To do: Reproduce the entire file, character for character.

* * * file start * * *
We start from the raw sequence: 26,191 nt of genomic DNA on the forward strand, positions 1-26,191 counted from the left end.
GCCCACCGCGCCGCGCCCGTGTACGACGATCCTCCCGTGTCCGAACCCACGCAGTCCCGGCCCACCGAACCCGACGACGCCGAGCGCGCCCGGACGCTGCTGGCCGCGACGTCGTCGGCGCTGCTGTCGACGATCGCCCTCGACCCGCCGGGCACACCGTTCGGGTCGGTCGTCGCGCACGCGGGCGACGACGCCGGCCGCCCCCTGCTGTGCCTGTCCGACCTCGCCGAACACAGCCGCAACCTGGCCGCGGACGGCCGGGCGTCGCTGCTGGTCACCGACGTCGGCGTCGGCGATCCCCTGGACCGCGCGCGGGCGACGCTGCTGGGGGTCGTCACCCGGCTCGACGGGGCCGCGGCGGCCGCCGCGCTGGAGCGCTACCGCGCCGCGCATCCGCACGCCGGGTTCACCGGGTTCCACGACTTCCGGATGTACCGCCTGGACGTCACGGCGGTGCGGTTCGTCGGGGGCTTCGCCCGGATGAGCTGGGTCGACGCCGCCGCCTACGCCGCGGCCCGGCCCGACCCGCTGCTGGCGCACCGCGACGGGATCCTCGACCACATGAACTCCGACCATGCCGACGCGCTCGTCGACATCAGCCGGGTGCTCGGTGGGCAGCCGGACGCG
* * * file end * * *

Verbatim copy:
We start from the raw sequence: 26,191 nt of genomic DNA on the forward strand, positions 1-26,191 counted from the left end.
GCCCACCGCGCCGCGCCCGTGTACGACGATCCTCCCGTGTCCGAACCCACGCAGTCCCGGCCCACCGAACCCGACGACGCCGAGCGCGCCCGGACGCTGCTGGCCGCGACGTCGTCGGCGCTGCTGTCGACGATCGCCCTCGACCCGCCGGGCACACCGTTCGGGTCGGTCGTCGCGCACGCGGGCGACGACGCCGGCCGCCCCCTGCTGTGCCTGTCCGACCTCGCCGAACACAGCCGCAACCTGGCCGCGGACGGCCGGGCGTCGCTGCTGGTCACCGACGTCGGCGTCGGCGATCCCCTGGACCGCGCGCGGGCGACGCTGCTGGGGGTCGTCACCCGGCTCGACGGGGCCGCGGCGGCCGCCGCGCTGGAGCGCTACCGCGCCGCGCATCCGCACGCCGGGTTCACCGGGTTCCACGACTTCCGGATGTACCGCCTGGACGTCACGGCGGTGCGGTTCGTCGGGGGCTTCGCCCGGATGAGCTGGGTCGACGCCGCCGCCTACGCCGCGGCCCGGCCCGACCCGCTGCTGGCGCACCGCGACGGGATCCTCGACCACATGAACTCCGACCATGCCGACGCGCTCGTCGACATCAGCCGGGTGCTCGGTGGGCAGCCGGACGCG